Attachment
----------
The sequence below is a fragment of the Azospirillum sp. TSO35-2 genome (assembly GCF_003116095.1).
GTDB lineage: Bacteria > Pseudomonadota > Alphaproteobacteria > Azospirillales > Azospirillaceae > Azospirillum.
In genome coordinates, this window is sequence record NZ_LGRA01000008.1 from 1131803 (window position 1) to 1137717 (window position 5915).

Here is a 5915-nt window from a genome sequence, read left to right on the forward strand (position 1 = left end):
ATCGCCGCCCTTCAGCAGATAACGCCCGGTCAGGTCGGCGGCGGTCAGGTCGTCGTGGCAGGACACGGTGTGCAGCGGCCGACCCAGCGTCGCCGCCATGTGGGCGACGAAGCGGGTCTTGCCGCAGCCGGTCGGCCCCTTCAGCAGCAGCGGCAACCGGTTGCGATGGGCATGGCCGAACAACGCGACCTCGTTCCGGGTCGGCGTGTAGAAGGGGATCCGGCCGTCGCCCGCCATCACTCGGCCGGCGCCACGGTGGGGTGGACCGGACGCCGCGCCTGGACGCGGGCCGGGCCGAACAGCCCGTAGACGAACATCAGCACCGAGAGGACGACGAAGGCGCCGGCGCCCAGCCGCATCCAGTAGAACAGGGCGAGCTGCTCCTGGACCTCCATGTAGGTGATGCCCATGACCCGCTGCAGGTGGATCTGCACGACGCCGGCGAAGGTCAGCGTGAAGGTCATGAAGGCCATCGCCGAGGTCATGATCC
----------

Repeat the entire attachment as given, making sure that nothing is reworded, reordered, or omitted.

The sequence below is a fragment of the Azospirillum sp. TSO35-2 genome (assembly GCF_003116095.1).
GTDB lineage: Bacteria > Pseudomonadota > Alphaproteobacteria > Azospirillales > Azospirillaceae > Azospirillum.
In genome coordinates, this window is sequence record NZ_LGRA01000008.1 from 1131803 (window position 1) to 1137717 (window position 5915).

Here is a 5915-nt window from a genome sequence, read left to right on the forward strand (position 1 = left end):
ATCGCCGCCCTTCAGCAGATAACGCCCGGTCAGGTCGGCGGCGGTCAGGTCGTCGTGGCAGGACACGGTGTGCAGCGGCCGACCCAGCGTCGCCGCCATGTGGGCGACGAAGCGGGTCTTGCCGCAGCCGGTCGGCCCCTTCAGCAGCAGCGGCAACCGGTTGCGATGGGCATGGCCGAACAACGCGACCTCGTTCCGGGTCGGCGTGTAGAAGGGGATCCGGCCGTCGCCCGCCATCACTCGGCCGGCGCCACGGTGGGGTGGACCGGACGCCGCGCCTGGACGCGGGCCGGGCCGAACAGCCCGTAGACGAACATCAGCACCGAGAGGACGACGAAGGCGCCGGCGCCCAGCCGCATCCAGTAGAACAGGGCGAGCTGCTCCTGGACCTCCATGTAGGTGATGCCCATGACCCGCTGCAGGTGGATCTGCACGACGCCGGCGAAGGTCAGCGTGAAGGTCATGAAGGCCATCGCCGAGGTCATGATCC